When one of the other cats is eating and Pookie isn’t, he’ll sniff at the other cat’s dish, closer and closer, until he has his head into the dish. Panda, our Queen Bee of the cats, a hefty 14-year-old black Maine Coon, won’t tolerate Pookie’s invasive moves, and he knows he can’t push her around. But poor Angus lets himself be shoved out and wanders off. Pookie likes to go out hunting as much as Angus does, but I’ve observed he’s apt to snitch Angus’s mouse rather than get his own.

And when he is left outside, he never cries or scratches to be let in. He sits quietly waiting until you notice him. Bob says he accomplishes his requests by mental telepathy. He sits and looks at the door and you get the message to open it for him. 🙂

Perhaps the way Pookie most makes a pest of himself is by hogging my office chair. I may only leave the computer long enough to make a cup of coffee, but when I come back Pookie’s curled up in my chair. I may dump him off a dozen times in an afternoon and he makes no protest when evicted — but quietly leaps back in the minute I get up and makes a furry puddle of himself on the chair until I get back again.

Anyway, now that I have my chair back again for awhile, I’ll post this about him.


I learned something new today. An expression that means something amazingly different from my expectation.

I received my Merriam-Webster “Word of the Day” e-mail and today’s word is billet-doux.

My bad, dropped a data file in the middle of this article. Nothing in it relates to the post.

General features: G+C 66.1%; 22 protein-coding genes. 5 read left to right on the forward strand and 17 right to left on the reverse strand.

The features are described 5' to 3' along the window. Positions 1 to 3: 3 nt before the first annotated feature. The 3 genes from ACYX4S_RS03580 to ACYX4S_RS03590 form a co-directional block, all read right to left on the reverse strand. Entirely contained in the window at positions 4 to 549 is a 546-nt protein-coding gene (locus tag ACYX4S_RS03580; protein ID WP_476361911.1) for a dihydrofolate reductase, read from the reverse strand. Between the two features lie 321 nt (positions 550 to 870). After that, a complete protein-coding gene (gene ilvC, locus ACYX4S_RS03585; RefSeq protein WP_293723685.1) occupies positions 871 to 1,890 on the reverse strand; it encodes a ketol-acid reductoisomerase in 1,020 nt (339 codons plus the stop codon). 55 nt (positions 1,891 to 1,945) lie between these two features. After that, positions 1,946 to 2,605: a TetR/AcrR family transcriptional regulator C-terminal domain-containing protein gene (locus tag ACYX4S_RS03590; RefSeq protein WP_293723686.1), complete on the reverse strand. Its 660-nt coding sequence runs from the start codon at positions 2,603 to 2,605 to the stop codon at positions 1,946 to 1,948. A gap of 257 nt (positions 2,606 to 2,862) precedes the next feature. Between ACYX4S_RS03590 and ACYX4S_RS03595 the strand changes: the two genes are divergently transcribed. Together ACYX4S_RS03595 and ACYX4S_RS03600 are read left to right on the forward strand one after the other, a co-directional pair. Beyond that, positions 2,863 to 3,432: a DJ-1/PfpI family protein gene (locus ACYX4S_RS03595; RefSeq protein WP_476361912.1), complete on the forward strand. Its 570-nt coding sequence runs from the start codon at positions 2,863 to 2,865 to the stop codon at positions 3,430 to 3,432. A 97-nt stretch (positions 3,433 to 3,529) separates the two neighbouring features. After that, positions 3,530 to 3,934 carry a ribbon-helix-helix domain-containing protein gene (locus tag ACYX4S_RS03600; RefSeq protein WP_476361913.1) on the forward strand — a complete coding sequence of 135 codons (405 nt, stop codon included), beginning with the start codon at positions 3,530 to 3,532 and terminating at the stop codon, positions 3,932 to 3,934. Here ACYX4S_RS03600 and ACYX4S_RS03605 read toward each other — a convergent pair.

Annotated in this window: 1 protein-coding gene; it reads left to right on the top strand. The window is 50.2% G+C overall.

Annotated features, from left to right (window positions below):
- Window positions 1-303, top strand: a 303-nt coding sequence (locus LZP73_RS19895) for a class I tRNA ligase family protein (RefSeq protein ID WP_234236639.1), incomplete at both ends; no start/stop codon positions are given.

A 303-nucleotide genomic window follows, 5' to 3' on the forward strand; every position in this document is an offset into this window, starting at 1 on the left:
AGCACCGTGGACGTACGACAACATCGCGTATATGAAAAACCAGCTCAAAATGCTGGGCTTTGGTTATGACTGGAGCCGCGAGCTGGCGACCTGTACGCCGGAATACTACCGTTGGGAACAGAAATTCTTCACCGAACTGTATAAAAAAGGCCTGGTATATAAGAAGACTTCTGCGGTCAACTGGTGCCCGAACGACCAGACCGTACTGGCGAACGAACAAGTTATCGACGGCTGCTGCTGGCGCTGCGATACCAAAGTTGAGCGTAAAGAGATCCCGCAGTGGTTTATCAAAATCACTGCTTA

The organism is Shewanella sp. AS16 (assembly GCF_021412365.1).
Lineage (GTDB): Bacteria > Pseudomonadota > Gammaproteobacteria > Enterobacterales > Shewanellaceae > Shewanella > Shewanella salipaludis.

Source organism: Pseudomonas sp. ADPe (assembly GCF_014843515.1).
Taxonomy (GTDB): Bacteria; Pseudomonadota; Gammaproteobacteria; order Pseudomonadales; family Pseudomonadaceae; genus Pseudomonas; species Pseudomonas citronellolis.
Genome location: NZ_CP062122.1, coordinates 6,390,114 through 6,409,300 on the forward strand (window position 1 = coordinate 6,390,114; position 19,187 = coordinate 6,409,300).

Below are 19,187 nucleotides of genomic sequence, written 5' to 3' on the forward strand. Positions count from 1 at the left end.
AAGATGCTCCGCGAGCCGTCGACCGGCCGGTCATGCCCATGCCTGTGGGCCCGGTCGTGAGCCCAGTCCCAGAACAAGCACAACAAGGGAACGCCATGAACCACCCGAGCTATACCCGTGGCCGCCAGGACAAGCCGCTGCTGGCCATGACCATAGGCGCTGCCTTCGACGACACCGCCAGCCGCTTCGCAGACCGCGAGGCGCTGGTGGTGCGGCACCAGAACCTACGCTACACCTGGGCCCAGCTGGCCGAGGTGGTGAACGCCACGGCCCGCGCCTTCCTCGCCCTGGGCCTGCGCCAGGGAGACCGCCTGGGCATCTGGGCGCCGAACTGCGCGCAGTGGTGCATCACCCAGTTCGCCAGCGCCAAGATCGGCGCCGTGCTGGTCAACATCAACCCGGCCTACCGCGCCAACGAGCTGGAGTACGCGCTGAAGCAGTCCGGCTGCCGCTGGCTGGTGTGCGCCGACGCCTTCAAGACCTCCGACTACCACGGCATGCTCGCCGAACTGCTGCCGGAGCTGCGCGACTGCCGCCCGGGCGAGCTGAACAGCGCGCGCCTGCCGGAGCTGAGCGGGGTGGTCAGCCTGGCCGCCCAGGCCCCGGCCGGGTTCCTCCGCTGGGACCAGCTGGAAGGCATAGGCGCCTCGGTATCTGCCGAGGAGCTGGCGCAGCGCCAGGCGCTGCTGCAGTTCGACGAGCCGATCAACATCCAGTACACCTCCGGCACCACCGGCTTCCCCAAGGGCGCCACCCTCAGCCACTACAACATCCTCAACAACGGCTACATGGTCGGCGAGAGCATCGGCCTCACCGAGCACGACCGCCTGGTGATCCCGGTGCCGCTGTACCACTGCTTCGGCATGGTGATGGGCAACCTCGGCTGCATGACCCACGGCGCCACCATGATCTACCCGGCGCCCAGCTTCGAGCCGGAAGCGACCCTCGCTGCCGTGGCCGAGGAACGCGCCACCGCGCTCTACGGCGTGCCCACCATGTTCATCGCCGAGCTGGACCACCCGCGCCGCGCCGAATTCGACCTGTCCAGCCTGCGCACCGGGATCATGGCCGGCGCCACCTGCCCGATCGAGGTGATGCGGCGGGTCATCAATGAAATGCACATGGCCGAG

I’ve rarely encountered this word, so never pondered long about it. However, I know that doux in French means soft and automatically giving the word billet my English understanding — a room, a bed or cot — I assumed a billet-doux would be something like a soft bed.

Out to lunch, as they say. Actually billet in French means ticket, bill or note. So I was rudely awakened from my soft bed of linguistic befuddlement. A billet-doux is a love letter. One more hill I’ve climbed in the battle to comprehend this polyglot that passes for English.

Now to share another tale of false assumptions, this one involving a soft bed in Oxford, England, that some Yank wanted to take home with him. Talk about Great Expectations!

An American tourist was strolling around the grounds of Oxford College. While visiting this historic site he couldn’t help but admire the landscaping, the flowers, and especially the lush green lawn.

After a bit he noticed one of the gardeners busily tending the shrubs, so he stopped to chat. “Beautiful place here. And what I wouldn’t give to have a lawn like this on my property back home.” He rocked back and forth on the soft sponge. “Nice! What would I need to do for mine to grow like this?”